Headstocks

You may have noticed that the headstocks on classical and acoustic guitars are different from one another. On an acoustic guitar, the machine heads (tuning pegs) are much easier to use, especially when it comes time to tune your guitar. On the other hand, a classical guitar headstock has slots in it, and you have to run the strings through these slots, making it much more difficult to tune.

Body Sizes

Classical guitars usually have smaller bodies than acoustic guitars. This is why it is often recommended that people learn on a classical guitar. It is easier to hold, especially for smaller people, such as kids. On the other hand, because the body of an acoustic guitar is larger, it has a much fuller and deeper sound quality.

Bracing

Because an acoustic guitar has steel strings, it needs to have a more solid bracing to remain sturdy and provide adequate string tension. Believe it or not, this can also help to give the guitar a much better sound, as there is more projection and resonance. But, having the additional bracing also makes the guitar much heavier.

Since classical guitars have less bracing, it stands to reason that they are much lighter than acoustic guitars. They also don’t need as much string tension because of the soft nylon strings.

Classical or Acoustic Guitar

Neck Joints

The neck joints are different on classical and acoustic guitars. The neck and body join just behind the 14th fret on an acoustic guitar. On a classical guitar, this joint is located behind the 12th fret.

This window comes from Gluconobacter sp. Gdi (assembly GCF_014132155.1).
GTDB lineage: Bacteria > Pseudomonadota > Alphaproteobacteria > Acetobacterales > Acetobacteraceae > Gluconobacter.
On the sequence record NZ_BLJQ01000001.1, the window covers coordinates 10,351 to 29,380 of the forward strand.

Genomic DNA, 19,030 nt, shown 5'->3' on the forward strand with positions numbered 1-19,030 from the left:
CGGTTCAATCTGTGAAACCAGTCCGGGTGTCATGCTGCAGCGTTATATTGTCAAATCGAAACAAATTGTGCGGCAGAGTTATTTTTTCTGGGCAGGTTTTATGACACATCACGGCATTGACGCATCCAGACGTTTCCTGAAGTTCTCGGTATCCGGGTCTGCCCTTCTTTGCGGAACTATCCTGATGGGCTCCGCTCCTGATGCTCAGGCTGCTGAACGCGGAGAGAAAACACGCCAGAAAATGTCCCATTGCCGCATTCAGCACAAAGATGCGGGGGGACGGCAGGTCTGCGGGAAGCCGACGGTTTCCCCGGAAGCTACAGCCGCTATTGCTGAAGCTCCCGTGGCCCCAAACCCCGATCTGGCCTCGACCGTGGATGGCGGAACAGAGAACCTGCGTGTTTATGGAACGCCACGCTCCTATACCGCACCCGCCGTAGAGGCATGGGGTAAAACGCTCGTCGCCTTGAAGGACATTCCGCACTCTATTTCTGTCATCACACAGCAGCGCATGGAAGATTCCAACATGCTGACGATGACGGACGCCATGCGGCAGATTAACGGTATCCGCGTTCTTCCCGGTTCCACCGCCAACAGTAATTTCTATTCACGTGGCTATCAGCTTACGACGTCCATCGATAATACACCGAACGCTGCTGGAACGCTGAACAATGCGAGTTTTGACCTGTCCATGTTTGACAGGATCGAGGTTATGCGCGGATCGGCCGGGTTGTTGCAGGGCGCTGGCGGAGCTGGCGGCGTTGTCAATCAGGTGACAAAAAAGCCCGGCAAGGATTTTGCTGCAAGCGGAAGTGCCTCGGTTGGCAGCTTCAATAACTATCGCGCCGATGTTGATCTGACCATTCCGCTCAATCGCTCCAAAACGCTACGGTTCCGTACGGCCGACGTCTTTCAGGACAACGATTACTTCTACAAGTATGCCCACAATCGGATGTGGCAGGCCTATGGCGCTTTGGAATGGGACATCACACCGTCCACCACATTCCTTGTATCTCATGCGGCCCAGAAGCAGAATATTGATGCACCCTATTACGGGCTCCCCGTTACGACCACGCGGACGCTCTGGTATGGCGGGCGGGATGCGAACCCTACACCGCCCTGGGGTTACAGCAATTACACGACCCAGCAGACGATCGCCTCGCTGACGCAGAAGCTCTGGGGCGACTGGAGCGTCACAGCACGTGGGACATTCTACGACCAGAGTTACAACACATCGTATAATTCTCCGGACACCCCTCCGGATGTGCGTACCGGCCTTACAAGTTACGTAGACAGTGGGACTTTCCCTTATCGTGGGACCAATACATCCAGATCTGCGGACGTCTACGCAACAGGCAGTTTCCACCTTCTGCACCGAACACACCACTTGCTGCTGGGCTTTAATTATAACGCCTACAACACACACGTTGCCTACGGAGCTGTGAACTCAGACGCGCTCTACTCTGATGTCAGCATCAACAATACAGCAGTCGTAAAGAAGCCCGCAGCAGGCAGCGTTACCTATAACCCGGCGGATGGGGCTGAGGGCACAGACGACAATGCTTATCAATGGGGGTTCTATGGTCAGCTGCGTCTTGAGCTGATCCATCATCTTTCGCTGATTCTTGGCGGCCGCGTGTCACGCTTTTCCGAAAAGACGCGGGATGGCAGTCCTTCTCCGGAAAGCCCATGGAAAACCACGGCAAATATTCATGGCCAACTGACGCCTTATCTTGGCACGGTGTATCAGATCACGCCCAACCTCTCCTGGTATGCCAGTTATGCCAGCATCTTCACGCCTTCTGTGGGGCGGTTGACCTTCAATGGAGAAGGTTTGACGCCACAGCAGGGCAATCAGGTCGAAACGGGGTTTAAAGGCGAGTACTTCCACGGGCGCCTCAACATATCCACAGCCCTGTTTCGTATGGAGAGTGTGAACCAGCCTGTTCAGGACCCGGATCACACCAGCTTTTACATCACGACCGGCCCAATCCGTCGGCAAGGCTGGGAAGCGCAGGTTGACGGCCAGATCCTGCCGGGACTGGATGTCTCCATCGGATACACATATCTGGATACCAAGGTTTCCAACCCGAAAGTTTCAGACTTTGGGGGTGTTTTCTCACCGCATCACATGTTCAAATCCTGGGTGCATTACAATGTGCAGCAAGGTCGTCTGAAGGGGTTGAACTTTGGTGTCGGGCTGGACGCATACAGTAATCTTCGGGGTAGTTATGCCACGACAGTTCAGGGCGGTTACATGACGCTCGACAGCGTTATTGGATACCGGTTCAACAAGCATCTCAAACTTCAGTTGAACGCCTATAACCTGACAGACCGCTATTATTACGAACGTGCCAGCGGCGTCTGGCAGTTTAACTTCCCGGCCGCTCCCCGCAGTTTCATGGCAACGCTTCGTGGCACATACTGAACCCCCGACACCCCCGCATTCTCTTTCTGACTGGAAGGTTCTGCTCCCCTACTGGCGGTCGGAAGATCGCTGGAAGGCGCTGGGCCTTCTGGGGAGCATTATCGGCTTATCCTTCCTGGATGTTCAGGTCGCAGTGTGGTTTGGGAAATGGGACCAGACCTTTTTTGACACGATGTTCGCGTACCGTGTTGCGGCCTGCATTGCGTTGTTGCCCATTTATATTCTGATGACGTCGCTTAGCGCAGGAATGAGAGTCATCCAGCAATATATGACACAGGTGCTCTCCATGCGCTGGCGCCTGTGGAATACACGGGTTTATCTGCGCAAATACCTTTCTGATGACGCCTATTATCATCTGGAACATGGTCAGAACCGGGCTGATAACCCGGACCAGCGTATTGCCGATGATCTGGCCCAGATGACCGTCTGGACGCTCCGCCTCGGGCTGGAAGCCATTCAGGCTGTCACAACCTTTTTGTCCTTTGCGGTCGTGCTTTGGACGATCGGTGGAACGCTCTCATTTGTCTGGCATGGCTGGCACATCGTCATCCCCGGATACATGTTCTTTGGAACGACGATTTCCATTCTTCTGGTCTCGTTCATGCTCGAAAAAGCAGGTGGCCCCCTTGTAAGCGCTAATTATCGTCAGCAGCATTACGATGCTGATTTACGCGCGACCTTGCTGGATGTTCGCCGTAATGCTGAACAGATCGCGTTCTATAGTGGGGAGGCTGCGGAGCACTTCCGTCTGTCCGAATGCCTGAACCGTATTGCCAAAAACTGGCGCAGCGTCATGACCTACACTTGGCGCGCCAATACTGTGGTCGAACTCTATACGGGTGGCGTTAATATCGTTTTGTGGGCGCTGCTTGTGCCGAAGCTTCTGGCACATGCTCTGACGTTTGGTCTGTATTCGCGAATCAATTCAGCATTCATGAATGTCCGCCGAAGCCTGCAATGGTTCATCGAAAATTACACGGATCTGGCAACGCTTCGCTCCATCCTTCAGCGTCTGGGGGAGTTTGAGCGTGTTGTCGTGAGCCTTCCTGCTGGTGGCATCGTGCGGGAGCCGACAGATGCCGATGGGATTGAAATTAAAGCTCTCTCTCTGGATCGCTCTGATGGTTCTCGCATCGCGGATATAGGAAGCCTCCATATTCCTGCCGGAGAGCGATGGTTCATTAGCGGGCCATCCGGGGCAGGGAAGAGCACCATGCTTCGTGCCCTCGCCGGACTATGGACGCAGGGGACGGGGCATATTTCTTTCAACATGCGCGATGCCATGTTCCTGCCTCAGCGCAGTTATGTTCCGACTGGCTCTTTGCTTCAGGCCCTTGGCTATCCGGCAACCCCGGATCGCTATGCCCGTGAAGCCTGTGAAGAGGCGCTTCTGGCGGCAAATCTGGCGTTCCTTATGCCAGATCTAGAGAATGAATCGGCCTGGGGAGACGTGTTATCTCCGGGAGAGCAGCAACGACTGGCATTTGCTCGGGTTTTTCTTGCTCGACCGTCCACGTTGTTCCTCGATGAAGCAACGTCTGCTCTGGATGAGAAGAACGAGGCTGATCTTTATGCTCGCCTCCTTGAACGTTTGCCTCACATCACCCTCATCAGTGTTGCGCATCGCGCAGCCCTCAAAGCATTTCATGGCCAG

You will find some older acoustic models that also are joined at the 12th fret, but this is not the case with newer models. It is, however, always the case with classical guitars.

Truss Rods

A truss rod is a long steel rod that goes through the entire length of the neck of an acoustic guitar. There are also truss rods on electric guitars because they also require steel strings.

The truss rod is needed to ensure that the neck will not warp from the string tension. However, a truss rod isn’t needed since there is less string tension on a classical guitar with nylon strings.

Sound Quality

There are many arguments about the difference in sound quality between acoustic and classical guitars. Some say that the sound will be fuller because the steel strings play louder, albeit a bit on the treble side.

They also say nylon strings on a classical guitar help create a much quieter, duller sound. Others say that the classical guitar has a much deeper and fuller sound.

Acoustic or Classical: Which is Best for Beginners?

The answer to this question will vary from guitar player to guitar player. Many say that the classical is best because of the wider neck and softer strings.

But, the wide neck may be difficult for small hands, at least initially. Others say that if you start with nylon strings, it is more difficult to get used to using an acoustic guitar with harder steel strings.

Another problem is that you will be learning how to play one type of guitar. When you try to switch to the other type, it will take a bit of getting used to. Many people recommend using both types of guitars interchangeably, especially while learning to play.

Conclusion

As you can see, there are several differences between classical and acoustic guitars. Both are created to play different styles of music, but in the end, your choice of a classical or an acoustic guitar will come down to the type of music you want to play.